Limits...
Structural basis for the dual RNA-recognition modes of human Tra2-β RRM.

Tsuda K, Someya T, Kuwasako K, Takahashi M, He F, Unzai S, Inoue M, Harada T, Watanabe S, Terada T, Kobayashi N, Shirouzu M, Kigawa T, Tanaka A, Sugano S, Güntert P, Yokoyama S, Muto Y - Nucleic Acids Res. (2010)

Bottom Line: We then solved the complex structure of the hTra2-β RRM with the (GAA)(2) sequence, and found that the AGAA tetra-nucleotide was specifically recognized through hydrogen-bond formation with several amino acids on the N- and C-terminal extensions, as well as stacking interactions mediated by the unusually aligned aromatic rings on the β-sheet surface.Further NMR experiments revealed that the hTra2-β RRM recognizes the CAA sequence when it is integrated in the stem-loop structure.This study indicates that the hTra2-β RRM recognizes two types of RNA sequences in different RNA binding modes.

View Article: PubMed Central - PubMed

Affiliation: RIKEN Systems and Structural Biology Center, Yokohama City University, 1-7-29 Suehiro-cho, Tsurumi, Yokohama 230-0045, Japan.

ABSTRACT
Human Transformer2-β (hTra2-β) is an important member of the serine/arginine-rich protein family, and contains one RNA recognition motif (RRM). It controls the alternative splicing of several pre-mRNAs, including those of the calcitonin/calcitonin gene-related peptide (CGRP), the survival motor neuron 1 (SMN1) protein and the tau protein. Accordingly, the RRM of hTra2-β specifically binds to two types of RNA sequences [the CAA and (GAA)(2) sequences]. We determined the solution structure of the hTra2-β RRM (spanning residues Asn110-Thr201), which not only has a canonical RRM fold, but also an unusual alignment of the aromatic amino acids on the β-sheet surface. We then solved the complex structure of the hTra2-β RRM with the (GAA)(2) sequence, and found that the AGAA tetra-nucleotide was specifically recognized through hydrogen-bond formation with several amino acids on the N- and C-terminal extensions, as well as stacking interactions mediated by the unusually aligned aromatic rings on the β-sheet surface. Further NMR experiments revealed that the hTra2-β RRM recognizes the CAA sequence when it is integrated in the stem-loop structure. This study indicates that the hTra2-β RRM recognizes two types of RNA sequences in different RNA binding modes.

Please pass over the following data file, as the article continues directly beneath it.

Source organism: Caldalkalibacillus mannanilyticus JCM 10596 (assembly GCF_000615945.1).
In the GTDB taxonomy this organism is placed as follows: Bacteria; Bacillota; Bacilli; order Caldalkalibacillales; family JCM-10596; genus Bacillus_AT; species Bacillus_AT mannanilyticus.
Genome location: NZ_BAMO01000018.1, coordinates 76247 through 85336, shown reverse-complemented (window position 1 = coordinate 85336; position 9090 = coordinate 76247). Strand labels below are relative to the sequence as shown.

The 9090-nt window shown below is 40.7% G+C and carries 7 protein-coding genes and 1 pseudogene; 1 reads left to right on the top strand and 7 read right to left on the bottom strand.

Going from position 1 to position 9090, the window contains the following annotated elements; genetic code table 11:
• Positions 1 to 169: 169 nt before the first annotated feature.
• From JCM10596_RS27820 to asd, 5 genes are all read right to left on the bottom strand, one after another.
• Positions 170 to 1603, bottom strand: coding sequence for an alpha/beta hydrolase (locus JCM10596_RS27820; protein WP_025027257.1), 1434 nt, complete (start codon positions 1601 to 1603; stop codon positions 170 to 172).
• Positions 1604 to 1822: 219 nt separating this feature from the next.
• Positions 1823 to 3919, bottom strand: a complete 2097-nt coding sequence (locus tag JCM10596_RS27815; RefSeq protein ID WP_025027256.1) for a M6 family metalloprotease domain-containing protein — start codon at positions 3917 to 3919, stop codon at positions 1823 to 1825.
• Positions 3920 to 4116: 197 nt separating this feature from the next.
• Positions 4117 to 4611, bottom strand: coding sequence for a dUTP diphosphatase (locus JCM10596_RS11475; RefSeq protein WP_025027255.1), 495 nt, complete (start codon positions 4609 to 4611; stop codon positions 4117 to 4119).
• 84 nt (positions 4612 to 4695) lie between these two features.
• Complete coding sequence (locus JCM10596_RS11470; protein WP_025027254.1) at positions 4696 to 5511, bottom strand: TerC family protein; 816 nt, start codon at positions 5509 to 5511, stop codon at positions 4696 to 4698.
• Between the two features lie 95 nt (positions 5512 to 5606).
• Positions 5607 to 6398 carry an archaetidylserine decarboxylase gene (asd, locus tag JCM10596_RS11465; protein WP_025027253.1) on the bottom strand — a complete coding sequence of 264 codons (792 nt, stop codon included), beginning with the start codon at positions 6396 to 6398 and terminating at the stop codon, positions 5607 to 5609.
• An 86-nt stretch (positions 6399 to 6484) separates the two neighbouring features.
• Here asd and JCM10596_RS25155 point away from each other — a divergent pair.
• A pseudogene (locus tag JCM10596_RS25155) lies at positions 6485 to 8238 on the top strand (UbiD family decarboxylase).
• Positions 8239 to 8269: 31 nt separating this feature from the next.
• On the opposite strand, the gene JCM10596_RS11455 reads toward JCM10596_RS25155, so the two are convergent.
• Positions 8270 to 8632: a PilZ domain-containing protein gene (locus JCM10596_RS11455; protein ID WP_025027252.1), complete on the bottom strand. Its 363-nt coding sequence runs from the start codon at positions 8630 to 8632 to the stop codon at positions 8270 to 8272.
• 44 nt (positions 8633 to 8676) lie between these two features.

Show MeSH
NMR chemical shift perturbations of the hTra2-β RRM upon RNA binding (protein:RNA ratio = 1:1). (A) [5′-(GAAGAA)-3′], (B) [5′-(AAAAAA)-3′], (C) [5′-(UCAAU)-3′] and (D) [5′-(GACUUCAACAAGUC)-3′]. Left panels: Plot of the magnitudes of the chemical shift change on the vertical axis, and the amino acid residue numbers on the horizontal axis. Right panels: Chemical shift perturbations mapped on the tertiary structure of the hTra2-β RRM. The chemical shift perturbation values were obtained from the [1H, 15N]-HSQC spectrum. The absolute values of the chemical shift change Δδ were calculated as follows: Δδ = [(Δδ15N/6.5)2+Δδ1H2]1/2. Amino acid residues with significant chemical shift changes are labeled. Residues with resonances that could not be assigned after the addition of the RNA are indicated by asterisks.
© Copyright Policy - creative-commons
Related In: Results  -  Collection

License
getmorefigures.php?uid=PMC3045587&req=5

Figure 4: NMR chemical shift perturbations of the hTra2-β RRM upon RNA binding (protein:RNA ratio = 1:1). (A) [5′-(GAAGAA)-3′], (B) [5′-(AAAAAA)-3′], (C) [5′-(UCAAU)-3′] and (D) [5′-(GACUUCAACAAGUC)-3′]. Left panels: Plot of the magnitudes of the chemical shift change on the vertical axis, and the amino acid residue numbers on the horizontal axis. Right panels: Chemical shift perturbations mapped on the tertiary structure of the hTra2-β RRM. The chemical shift perturbation values were obtained from the [1H, 15N]-HSQC spectrum. The absolute values of the chemical shift change Δδ were calculated as follows: Δδ = [(Δδ15N/6.5)2+Δδ1H2]1/2. Amino acid residues with significant chemical shift changes are labeled. Residues with resonances that could not be assigned after the addition of the RNA are indicated by asterisks.